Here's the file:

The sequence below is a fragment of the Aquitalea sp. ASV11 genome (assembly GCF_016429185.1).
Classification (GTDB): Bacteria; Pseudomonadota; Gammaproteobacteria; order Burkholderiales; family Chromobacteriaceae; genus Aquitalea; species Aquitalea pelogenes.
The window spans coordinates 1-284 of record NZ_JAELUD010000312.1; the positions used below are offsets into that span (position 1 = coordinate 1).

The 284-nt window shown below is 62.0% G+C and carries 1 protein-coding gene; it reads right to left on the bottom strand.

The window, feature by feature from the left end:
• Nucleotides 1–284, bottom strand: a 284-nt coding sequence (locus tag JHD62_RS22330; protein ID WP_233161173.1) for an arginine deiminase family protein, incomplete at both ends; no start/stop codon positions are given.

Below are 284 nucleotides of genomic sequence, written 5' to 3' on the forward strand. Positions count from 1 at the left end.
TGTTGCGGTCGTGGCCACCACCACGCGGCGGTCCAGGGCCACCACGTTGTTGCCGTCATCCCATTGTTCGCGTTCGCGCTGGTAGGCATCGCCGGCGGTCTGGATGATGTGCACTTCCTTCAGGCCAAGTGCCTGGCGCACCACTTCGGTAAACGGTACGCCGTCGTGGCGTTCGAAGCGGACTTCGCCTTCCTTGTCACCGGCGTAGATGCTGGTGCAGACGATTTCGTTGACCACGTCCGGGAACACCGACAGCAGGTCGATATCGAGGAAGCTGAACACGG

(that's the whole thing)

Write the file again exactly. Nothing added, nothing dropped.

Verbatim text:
The sequence below is a fragment of the Aquitalea sp. ASV11 genome (assembly GCF_016429185.1).
Classification (GTDB): Bacteria; Pseudomonadota; Gammaproteobacteria; order Burkholderiales; family Chromobacteriaceae; genus Aquitalea; species Aquitalea pelogenes.
The window spans coordinates 1-284 of record NZ_JAELUD010000312.1; the positions used below are offsets into that span (position 1 = coordinate 1).

The 284-nt window shown below is 62.0% G+C and carries 1 protein-coding gene; it reads right to left on the bottom strand.

The window, feature by feature from the left end:
• Nucleotides 1–284, bottom strand: a 284-nt coding sequence (locus tag JHD62_RS22330; protein ID WP_233161173.1) for an arginine deiminase family protein, incomplete at both ends; no start/stop codon positions are given.

Below are 284 nucleotides of genomic sequence, written 5' to 3' on the forward strand. Positions count from 1 at the left end.
TGTTGCGGTCGTGGCCACCACCACGCGGCGGTCCAGGGCCACCACGTTGTTGCCGTCATCCCATTGTTCGCGTTCGCGCTGGTAGGCATCGCCGGCGGTCTGGATGATGTGCACTTCCTTCAGGCCAAGTGCCTGGCGCACCACTTCGGTAAACGGTACGCCGTCGTGGCGTTCGAAGCGGACTTCGCCTTCCTTGTCACCGGCGTAGATGCTGGTGCAGACGATTTCGTTGACCACGTCCGGGAACACCGACAGCAGGTCGATATCGAGGAAGCTGAACACGG